They won their seventh and what turned out to be final crown in 2002 with another victory over the Gaels, who were actually strong favourites heading into the game, and Brady says it was one of the sweetest triumphs of all.
“Two finals stand out in my memory, 1988 and 2002, the first and the last. Cavan Gaels beat us convincingly in the 2011 final so the impression people had was that they were set for a period of dominance, and of course that did end up being the case.
“We still managed to put in a massive performance that day, beating them by 10 or 11 points, and I suppose it was the final swan-song for a lot of our players as we were starting to show our age, so it was fantastic to put in a performance like that.”
Brady also harbours some regrets that they didn’t manage to go all the way in the Ulster Championship in any of their seven attempts, even though they were very competitive at times in the provincial arena.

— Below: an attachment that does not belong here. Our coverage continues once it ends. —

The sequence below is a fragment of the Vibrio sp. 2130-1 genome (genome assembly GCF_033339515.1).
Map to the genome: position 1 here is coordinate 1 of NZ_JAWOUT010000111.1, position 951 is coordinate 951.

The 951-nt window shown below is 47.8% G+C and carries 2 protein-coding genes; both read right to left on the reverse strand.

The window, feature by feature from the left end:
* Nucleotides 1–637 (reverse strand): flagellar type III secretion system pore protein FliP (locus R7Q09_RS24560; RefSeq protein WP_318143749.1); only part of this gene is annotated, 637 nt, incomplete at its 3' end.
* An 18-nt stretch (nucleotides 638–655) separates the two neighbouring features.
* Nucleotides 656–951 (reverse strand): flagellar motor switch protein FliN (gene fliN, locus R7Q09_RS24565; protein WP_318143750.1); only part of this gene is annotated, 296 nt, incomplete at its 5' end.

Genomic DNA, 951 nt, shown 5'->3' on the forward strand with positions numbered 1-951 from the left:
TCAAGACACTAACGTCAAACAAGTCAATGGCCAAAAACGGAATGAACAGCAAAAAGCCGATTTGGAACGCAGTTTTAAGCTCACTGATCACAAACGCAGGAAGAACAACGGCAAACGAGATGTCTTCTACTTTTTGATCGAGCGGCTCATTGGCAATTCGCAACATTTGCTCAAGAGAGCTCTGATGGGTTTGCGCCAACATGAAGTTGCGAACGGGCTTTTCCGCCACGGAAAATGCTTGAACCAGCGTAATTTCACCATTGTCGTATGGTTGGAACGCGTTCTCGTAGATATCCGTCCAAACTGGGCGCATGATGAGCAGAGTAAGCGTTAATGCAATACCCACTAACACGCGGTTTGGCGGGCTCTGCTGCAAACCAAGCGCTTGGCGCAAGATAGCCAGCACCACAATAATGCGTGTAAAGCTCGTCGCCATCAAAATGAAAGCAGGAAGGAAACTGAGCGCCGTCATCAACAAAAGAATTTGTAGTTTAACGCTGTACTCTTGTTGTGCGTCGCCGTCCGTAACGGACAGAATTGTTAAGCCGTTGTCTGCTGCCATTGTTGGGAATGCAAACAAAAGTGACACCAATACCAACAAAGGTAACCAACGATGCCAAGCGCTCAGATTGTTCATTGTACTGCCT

“It is a bit disappointing looking back on it. We probably had our best opportunity in 1994, we were a point up against Bellaghy in an Ulster Championship semi-final and my brother actually got badly injured in injury time.
“The ref played five or six minutes of additional time and they beat us by a point. They won Ulster and got to the All-Ireland final that year. That was a big disappointment.
“In a different year we played Crossmaglen in Breffni and at half time we were eight or nine points to the good but Crossmaglen took over, dominated midfield in the second half and beat us by a point.”
Videos of Gowna’s championship final victories were uploaded on YouTube during the lockdown last year, and while Brady isn’t a particularly nostalgic sort, he’s still glad that club members can watch back on their successes.
“Personally I wouldn’t be a huge man for looking back at games. With the lockdown we’ve had a lot of our games put online and it’s been hugely interesting for our members and supporters to look back on those games and reflect on days gone by.”